NASA’s Kepler telescope detected 10 new planets outside our solar system that are the right size and temperature to potentially have life on them. The newfound Earth-sized planets circle a star just like ours and are not cool but close enough to its star to have the right temperature and most basic requirements that life needs.
“Are we alone? Maybe Kepler today has told us indirectly, although we need confirmation, that we are probably not alone,” Kepler scientist Mario Perez told journalists.
The 10 new planets are part of 219 new candidate planets that NASA announced as part of the final group of planets discovered in the main mission since the launch of the planet-hunting telescope in 2009. The mission was to survey part of the Goldilocks galaxy to see how frequent planets are and how frequent Earth-sized and potentially habitable planets are.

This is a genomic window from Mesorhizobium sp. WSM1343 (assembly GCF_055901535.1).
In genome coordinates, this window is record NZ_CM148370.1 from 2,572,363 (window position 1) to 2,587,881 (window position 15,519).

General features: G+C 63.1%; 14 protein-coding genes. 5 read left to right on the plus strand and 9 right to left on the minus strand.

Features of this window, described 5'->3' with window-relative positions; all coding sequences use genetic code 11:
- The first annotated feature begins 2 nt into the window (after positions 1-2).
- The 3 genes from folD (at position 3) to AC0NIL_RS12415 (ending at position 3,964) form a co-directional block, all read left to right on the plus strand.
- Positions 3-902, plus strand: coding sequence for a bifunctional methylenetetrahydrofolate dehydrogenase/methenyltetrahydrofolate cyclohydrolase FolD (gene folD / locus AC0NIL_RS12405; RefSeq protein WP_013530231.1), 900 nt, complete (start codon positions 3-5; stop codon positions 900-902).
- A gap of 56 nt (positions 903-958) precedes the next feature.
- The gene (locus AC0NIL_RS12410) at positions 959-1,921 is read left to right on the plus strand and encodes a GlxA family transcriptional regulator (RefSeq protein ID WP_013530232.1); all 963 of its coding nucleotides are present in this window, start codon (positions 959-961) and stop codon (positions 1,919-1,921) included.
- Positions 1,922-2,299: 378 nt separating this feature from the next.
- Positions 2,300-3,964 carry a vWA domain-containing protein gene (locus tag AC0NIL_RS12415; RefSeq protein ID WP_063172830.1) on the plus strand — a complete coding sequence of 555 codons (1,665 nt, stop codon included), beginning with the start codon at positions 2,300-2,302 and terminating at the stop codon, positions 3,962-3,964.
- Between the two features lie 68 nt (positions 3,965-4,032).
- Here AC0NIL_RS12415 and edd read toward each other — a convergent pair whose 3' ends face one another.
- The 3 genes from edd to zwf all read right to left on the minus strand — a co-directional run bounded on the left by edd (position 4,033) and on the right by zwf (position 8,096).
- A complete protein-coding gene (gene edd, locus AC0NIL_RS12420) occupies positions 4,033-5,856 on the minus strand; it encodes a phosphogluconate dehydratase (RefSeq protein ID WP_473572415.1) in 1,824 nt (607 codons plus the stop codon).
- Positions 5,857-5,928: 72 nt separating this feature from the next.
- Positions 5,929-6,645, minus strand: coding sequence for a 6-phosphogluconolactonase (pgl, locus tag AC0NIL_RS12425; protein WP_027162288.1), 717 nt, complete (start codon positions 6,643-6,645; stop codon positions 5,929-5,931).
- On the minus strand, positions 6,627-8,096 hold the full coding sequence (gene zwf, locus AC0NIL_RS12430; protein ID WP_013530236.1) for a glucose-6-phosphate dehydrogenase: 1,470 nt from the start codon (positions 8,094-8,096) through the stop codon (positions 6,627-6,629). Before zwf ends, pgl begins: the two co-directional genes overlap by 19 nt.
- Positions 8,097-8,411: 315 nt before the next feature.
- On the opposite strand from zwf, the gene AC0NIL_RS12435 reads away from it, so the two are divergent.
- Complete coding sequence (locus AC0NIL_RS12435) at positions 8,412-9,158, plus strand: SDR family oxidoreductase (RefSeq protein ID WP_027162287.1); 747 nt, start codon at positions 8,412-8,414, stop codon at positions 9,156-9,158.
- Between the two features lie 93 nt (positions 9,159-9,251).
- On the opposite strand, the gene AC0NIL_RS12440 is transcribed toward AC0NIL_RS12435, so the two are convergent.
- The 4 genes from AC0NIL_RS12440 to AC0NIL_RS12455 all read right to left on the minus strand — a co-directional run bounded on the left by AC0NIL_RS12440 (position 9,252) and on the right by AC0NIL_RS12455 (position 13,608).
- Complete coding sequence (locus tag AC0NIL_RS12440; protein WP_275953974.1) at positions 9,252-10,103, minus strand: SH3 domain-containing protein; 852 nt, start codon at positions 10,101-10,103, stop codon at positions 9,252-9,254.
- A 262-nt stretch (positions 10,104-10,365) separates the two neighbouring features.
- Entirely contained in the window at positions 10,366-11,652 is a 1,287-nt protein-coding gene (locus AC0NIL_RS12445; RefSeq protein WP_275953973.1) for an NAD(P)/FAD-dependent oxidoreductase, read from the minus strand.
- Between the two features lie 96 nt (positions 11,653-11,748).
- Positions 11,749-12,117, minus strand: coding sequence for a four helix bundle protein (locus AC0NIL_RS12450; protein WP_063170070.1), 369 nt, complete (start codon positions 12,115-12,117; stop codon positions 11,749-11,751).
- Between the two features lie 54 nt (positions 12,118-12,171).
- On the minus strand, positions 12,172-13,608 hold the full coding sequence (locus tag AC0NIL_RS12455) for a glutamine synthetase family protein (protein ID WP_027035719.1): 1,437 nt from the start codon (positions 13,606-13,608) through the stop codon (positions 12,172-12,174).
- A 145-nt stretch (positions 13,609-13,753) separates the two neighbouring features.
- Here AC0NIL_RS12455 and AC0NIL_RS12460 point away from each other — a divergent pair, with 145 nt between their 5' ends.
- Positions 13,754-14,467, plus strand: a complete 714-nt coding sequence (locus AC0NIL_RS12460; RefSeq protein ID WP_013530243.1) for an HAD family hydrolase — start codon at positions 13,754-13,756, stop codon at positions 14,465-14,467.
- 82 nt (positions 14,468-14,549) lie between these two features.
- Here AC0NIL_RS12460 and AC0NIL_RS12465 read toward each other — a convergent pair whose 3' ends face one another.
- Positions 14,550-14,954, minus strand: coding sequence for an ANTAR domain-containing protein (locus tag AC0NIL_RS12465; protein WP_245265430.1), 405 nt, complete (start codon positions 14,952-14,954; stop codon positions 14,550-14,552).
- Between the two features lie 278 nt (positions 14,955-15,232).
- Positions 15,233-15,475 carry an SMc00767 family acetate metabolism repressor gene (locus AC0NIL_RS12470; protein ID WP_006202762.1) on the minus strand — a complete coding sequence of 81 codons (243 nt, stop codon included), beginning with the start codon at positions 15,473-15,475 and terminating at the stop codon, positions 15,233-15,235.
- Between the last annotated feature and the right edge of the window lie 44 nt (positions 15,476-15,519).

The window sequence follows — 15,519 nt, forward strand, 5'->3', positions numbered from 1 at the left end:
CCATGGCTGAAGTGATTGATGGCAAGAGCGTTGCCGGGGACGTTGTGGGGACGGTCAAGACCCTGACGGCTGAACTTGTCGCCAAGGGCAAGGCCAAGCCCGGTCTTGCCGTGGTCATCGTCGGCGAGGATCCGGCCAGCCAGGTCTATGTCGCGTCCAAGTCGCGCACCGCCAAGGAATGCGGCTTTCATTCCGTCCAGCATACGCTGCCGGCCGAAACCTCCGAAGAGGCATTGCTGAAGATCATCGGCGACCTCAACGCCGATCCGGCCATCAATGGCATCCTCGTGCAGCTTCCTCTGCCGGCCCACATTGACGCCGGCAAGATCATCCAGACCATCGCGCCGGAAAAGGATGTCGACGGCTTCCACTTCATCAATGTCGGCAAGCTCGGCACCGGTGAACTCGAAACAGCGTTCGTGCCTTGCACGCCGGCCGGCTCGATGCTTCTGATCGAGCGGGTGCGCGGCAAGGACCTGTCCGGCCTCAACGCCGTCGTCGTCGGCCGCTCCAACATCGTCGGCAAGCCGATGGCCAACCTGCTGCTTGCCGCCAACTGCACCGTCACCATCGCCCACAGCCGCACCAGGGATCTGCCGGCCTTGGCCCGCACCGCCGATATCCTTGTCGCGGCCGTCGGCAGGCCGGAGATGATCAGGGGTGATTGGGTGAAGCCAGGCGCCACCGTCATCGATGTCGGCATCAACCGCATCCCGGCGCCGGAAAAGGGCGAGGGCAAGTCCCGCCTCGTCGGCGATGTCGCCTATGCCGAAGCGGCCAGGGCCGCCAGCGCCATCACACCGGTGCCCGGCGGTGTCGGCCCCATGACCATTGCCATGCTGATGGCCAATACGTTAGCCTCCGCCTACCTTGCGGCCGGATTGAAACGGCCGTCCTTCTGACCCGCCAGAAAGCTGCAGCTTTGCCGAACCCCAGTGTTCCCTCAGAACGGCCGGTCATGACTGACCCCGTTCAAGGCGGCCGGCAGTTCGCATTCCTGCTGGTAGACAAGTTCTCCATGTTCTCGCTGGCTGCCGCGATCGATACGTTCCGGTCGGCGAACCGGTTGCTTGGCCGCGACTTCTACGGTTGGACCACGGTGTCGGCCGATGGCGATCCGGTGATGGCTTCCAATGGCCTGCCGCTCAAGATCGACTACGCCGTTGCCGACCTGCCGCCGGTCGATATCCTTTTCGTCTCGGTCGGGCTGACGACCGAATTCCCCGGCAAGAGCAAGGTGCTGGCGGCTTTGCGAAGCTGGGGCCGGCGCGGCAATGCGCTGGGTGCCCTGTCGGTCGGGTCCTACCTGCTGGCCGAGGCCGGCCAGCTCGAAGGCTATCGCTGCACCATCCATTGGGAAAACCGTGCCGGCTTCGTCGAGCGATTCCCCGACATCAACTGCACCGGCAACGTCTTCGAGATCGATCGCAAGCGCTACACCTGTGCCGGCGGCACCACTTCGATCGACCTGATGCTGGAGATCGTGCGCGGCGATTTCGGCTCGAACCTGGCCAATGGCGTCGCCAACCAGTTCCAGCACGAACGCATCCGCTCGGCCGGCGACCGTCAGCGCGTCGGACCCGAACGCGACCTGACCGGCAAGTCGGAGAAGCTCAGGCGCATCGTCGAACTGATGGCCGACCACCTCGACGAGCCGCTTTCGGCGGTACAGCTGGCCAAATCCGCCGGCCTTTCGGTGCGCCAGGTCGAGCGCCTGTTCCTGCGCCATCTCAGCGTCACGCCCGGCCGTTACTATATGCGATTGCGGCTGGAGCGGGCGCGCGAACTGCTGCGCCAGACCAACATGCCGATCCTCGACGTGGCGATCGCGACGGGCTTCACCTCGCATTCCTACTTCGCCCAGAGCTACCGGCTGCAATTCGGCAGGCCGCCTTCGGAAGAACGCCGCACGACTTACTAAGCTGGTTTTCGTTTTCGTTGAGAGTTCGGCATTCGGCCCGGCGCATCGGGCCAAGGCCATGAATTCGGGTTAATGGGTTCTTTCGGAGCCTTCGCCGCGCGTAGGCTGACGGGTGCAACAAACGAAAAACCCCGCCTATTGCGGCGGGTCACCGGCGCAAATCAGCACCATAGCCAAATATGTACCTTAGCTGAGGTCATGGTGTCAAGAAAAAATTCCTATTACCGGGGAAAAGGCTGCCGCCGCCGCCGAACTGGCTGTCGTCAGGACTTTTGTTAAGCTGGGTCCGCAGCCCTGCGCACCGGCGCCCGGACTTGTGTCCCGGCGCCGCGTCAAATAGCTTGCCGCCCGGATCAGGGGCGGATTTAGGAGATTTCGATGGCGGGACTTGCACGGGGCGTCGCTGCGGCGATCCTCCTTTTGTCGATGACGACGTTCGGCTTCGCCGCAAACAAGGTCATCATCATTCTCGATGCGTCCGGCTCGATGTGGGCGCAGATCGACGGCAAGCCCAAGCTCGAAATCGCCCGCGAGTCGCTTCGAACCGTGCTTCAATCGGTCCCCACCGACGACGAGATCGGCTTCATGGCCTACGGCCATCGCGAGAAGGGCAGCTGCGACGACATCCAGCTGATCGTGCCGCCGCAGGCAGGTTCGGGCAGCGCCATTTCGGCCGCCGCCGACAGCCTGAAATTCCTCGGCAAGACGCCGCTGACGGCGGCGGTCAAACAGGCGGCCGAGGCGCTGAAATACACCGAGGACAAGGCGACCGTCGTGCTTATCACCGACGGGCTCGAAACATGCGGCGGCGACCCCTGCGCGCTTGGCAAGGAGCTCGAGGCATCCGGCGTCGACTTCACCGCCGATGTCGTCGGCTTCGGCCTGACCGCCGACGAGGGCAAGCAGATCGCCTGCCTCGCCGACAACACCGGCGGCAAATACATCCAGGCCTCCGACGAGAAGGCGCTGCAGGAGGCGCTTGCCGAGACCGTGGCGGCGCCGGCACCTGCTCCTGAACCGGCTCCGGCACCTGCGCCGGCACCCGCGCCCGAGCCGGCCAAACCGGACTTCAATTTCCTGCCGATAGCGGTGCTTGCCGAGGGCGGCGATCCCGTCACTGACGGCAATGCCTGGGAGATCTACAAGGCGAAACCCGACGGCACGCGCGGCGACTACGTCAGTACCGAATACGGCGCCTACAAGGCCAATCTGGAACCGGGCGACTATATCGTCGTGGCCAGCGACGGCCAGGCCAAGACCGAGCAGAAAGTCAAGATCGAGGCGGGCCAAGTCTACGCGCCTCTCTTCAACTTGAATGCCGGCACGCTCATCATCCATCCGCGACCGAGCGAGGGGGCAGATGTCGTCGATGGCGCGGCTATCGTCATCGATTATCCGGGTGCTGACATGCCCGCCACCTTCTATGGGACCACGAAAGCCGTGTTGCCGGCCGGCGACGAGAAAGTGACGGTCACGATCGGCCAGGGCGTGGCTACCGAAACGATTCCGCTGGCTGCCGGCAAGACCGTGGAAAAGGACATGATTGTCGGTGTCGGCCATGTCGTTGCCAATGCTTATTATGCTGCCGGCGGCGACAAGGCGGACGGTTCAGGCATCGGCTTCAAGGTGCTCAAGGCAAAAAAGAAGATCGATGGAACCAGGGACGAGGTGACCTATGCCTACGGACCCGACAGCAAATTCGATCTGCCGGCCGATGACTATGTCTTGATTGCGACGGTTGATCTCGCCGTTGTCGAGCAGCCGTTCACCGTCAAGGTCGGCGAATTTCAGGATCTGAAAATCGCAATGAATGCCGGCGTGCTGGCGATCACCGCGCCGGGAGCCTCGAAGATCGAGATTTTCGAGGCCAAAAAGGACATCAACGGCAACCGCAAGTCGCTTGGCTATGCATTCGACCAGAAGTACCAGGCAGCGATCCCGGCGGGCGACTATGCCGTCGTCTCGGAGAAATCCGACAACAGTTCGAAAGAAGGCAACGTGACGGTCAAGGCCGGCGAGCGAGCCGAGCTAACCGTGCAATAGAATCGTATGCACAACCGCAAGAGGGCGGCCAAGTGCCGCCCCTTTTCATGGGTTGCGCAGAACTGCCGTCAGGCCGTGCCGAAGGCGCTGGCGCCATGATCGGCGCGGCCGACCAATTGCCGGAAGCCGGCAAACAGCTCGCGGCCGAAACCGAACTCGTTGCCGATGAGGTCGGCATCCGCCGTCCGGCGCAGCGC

It will take the Kepler team a year to come up with a number of habitable planets. NASA’s Kepler space telescope was the first agency mission capable of detecting Earth-size planets using the transit method, a photometric technique that measures the minuscule dimming of starlight as a planet passes in front of its host star.